Yes, We Have No Bananas (or Anything Else, for That Matter)
As a constant overthinker, I always have a plan (as well as a Plan B, C, D and E). All the while, I simultaneously believe there’s no point in making plans since things are undoubtedly going to go cattywampus in the fourth quarter.
I love finding old “to-do lists” in which most never got done because things just … shifted … and what was once crucial became dust in the wind. I do make thorough plans, but they live in my head and it seems a waste of time to make them all official, especially since I’m at my best when I do have to pivot when things go haywire. My ridiculous brain knows how to win when things go wrong, so why put things down on paper?
Of course, I had to make a business plan to open this shop and up until recently, it was just for me (and because people kept asking me if I had one). Now, before I let you read a completely made-up-for-entertainment version of it, I want to let you know I finally see the light.
Being me, though, I did it my way. Instead of an actual business plan, when I should have been writing one, I made a mind map of all the things this business would be (with a Post-It stuck to the bottom that says “NO MUGS, KEYCHAINS OR PATCHES” that keeps me from buying patches constantly). A mind map is sort of a brainstorming on paper where you write objectives in bubbles and then all the things that pertain to that action item get bubbles that go around the main circle. It seems complicated. but it really is not. I refer to this mind map DAILY to keep me on track.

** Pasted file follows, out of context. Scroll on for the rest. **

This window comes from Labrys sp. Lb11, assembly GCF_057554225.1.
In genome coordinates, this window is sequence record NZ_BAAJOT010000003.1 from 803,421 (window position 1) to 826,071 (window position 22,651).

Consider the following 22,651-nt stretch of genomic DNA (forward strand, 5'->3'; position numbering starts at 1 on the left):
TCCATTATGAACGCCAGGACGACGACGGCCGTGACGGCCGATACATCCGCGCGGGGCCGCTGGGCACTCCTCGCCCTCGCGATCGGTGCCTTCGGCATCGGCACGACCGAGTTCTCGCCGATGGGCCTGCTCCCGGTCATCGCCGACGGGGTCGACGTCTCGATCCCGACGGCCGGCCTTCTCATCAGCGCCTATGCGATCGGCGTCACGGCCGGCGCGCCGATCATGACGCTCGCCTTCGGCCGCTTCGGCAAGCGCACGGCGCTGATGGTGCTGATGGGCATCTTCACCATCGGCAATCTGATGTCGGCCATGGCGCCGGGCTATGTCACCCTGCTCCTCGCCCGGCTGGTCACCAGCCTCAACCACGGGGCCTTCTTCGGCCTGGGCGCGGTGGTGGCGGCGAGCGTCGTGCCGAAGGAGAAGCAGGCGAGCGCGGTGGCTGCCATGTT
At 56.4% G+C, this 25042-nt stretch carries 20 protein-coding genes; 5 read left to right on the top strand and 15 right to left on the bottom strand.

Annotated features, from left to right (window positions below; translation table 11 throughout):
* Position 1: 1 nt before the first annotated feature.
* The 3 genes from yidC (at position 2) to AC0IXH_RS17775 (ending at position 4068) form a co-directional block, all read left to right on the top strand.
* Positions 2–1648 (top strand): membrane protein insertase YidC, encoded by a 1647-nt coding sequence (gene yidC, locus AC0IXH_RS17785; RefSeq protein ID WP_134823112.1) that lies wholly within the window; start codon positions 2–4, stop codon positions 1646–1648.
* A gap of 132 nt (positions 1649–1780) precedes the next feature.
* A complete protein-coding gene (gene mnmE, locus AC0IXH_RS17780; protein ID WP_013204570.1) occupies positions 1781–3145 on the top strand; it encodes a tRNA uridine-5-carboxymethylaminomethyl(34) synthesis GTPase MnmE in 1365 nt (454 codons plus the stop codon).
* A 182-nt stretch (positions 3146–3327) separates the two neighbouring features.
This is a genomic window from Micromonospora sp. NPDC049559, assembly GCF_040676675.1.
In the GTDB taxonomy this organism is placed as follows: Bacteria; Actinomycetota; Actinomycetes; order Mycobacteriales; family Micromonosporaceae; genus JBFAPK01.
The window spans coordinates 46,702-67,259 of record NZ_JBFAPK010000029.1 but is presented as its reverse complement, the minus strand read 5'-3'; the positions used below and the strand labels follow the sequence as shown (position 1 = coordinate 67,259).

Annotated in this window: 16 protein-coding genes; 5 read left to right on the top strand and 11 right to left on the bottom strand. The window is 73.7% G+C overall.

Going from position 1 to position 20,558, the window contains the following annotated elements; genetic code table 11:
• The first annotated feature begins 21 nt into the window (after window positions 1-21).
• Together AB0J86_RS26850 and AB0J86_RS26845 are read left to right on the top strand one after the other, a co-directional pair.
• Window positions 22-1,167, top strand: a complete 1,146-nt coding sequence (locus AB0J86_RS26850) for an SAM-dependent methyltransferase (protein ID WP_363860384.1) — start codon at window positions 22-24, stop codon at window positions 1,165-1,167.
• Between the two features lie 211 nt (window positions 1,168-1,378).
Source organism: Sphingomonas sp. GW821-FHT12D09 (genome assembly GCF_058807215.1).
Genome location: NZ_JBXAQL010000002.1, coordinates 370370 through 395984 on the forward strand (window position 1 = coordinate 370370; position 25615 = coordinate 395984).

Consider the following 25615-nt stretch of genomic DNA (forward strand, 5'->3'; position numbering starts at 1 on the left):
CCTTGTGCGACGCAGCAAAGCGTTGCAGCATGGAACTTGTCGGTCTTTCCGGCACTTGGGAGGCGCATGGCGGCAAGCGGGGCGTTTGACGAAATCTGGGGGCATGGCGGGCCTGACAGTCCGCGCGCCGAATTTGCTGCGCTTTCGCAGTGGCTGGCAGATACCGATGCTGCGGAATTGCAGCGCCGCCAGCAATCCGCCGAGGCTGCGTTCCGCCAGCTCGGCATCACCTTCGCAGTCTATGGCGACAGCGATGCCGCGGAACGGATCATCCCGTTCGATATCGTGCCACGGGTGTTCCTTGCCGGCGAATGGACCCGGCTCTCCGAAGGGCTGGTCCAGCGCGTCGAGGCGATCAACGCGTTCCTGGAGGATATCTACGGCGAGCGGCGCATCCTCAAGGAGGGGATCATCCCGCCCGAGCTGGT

I get it now—the business plan is what keeps you moving north when the swamp gets a bit … thick. I refer to this mind map nonstop and it’s hanging right next to my desk right now.
But if I tried to write a normal business plan, this is what it might look like:
• What does your business do? My business leverages my 25 years as a horticulturist to do and make whatever I feel like doing that day. My main inspo is that episode of “Dharma & Greg” where Dharma opens a shop that doesn’t sell anything and it drives Greg crazy, but to her it’s a success because it gives the community a place to interact. [“Yes, We Have No Bananas (or Anything Else for That Matter)”; November 25, 1998.]
• Who is your target customer? My target customers are cool moms with good tattoos (not just any moms with tattoos, they must be good tattoos). Also, tween girls that aren’t mean yet. I plan on playing loud music that alienates anyone not in those demographics.
• How will you make money? Considering there’s no ethical consumption under capitalism, I’m just going to go out there and try my best.
• What niche are you filling? The Lemont area is devoid of proper horticultural advice, and I’m afraid the whole township is going to go belly up buying those seeds for blue Japanese maples, so I’m here to stop that from happening while wearing cute outfits.
The punchline is that I did have to show my business plan to the village hall trustee meeting when I applied for a BYOB license* and I just scribbled some nonsense and they said it was well done so of course that not only gets me a BYOB license, but also a license to continue to be like this all the time and win at it.
*Has anyone else gone through this BYOB thing and found it absolutely harrowing? I thought I was made of tougher stuff, but all it took was a thick layer of bureaucracy to completely break me. I had to get fingerprinted at the police station and explain how a chunk of my finger doesn’t show up due to constant hot glue burns. GP
Amanda Thomsen is a funky, punky garden writer and author. Her blog is planted at KissMyAster.com and you can follow her on Facebook, Twitter AND Instagram @KissMyAster.